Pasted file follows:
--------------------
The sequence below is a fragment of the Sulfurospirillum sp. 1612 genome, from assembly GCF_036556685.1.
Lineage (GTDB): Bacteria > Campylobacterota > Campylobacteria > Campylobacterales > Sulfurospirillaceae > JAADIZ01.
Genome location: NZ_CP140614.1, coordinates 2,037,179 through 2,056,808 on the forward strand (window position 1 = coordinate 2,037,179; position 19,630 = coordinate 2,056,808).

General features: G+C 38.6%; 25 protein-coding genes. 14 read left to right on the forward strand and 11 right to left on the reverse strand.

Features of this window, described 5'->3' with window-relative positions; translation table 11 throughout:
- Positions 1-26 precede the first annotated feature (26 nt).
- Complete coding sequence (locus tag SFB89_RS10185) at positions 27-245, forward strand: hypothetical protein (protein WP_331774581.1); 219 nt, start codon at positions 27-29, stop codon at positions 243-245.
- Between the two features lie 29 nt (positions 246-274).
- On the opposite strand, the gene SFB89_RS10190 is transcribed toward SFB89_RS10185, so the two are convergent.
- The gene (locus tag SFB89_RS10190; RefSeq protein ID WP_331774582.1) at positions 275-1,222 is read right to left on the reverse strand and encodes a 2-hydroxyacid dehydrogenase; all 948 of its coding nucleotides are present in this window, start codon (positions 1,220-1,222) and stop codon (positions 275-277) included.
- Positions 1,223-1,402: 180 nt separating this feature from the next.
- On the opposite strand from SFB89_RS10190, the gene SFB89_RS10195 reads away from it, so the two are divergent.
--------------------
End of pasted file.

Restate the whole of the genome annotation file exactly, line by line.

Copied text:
The sequence below is a fragment of the Sulfurospirillum sp. 1612 genome, from assembly GCF_036556685.1.
Lineage (GTDB): Bacteria > Campylobacterota > Campylobacteria > Campylobacterales > Sulfurospirillaceae > JAADIZ01.
Genome location: NZ_CP140614.1, coordinates 2,037,179 through 2,056,808 on the forward strand (window position 1 = coordinate 2,037,179; position 19,630 = coordinate 2,056,808).

General features: G+C 38.6%; 25 protein-coding genes. 14 read left to right on the forward strand and 11 right to left on the reverse strand.

Features of this window, described 5'->3' with window-relative positions; translation table 11 throughout:
- Positions 1-26 precede the first annotated feature (26 nt).
- Complete coding sequence (locus tag SFB89_RS10185) at positions 27-245, forward strand: hypothetical protein (protein WP_331774581.1); 219 nt, start codon at positions 27-29, stop codon at positions 243-245.
- Between the two features lie 29 nt (positions 246-274).
- On the opposite strand, the gene SFB89_RS10190 is transcribed toward SFB89_RS10185, so the two are convergent.
- The gene (locus tag SFB89_RS10190; RefSeq protein ID WP_331774582.1) at positions 275-1,222 is read right to left on the reverse strand and encodes a 2-hydroxyacid dehydrogenase; all 948 of its coding nucleotides are present in this window, start codon (positions 1,220-1,222) and stop codon (positions 275-277) included.
- Positions 1,223-1,402: 180 nt separating this feature from the next.
- On the opposite strand from SFB89_RS10190, the gene SFB89_RS10195 reads away from it, so the two are divergent.